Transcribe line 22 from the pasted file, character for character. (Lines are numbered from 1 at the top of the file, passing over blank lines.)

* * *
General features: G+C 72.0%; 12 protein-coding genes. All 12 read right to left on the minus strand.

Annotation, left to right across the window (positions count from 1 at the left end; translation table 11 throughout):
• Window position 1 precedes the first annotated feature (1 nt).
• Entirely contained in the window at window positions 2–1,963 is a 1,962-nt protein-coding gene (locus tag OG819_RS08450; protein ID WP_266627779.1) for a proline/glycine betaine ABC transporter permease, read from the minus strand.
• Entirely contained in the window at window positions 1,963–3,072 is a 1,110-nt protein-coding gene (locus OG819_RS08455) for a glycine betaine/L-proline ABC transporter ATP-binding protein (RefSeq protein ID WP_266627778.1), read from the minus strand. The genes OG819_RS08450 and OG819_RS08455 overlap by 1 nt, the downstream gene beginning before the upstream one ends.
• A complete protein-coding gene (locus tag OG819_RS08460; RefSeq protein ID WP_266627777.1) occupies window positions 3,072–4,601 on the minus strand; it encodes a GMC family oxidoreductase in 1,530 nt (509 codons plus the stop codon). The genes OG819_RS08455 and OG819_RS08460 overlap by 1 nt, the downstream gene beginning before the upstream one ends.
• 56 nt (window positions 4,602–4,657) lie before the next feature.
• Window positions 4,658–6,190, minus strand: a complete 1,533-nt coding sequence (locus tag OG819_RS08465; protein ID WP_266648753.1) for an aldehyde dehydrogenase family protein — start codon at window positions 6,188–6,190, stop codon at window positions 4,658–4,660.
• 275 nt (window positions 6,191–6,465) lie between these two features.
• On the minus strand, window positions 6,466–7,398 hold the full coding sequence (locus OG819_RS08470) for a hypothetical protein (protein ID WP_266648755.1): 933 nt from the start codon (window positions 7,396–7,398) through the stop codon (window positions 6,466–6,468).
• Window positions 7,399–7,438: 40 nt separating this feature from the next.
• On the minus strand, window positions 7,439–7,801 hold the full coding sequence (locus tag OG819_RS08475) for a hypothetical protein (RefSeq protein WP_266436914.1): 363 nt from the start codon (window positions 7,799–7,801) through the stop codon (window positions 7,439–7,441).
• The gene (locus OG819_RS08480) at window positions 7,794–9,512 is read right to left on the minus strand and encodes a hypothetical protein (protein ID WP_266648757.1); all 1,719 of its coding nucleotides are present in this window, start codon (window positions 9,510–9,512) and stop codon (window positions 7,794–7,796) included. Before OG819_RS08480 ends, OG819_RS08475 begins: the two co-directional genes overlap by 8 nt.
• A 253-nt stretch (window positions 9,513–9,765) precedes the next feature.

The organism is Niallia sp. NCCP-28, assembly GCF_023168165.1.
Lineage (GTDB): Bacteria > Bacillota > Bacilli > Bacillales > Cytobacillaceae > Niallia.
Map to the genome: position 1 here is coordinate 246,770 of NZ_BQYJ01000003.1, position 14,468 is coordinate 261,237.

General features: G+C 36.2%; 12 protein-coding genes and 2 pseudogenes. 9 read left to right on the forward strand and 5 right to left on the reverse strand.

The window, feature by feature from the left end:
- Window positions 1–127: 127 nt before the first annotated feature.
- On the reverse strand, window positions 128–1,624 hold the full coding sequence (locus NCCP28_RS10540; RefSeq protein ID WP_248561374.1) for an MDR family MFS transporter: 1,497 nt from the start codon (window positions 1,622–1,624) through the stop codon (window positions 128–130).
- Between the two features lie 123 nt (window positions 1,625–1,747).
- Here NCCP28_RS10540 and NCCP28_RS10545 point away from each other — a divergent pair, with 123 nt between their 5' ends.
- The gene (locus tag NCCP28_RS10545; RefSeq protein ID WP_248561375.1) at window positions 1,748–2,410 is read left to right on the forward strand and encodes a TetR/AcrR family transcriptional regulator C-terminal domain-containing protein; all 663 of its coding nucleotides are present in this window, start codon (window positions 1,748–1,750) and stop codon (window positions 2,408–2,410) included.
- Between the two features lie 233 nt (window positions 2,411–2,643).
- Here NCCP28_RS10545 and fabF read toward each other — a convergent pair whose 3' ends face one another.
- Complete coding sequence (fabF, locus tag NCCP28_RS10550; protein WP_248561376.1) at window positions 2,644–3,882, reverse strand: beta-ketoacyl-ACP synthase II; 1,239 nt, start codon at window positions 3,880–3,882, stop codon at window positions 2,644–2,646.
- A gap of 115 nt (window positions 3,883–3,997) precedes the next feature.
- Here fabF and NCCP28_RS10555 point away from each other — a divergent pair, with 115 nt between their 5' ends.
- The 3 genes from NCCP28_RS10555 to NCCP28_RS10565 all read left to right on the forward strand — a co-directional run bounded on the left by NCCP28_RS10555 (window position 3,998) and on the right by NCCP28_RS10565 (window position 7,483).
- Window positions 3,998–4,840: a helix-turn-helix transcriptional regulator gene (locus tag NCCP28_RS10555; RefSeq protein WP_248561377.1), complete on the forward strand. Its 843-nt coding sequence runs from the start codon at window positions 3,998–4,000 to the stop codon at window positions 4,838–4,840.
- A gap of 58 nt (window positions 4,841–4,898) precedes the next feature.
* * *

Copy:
- Between the two features lie 123 nt (window positions 1,625–1,747).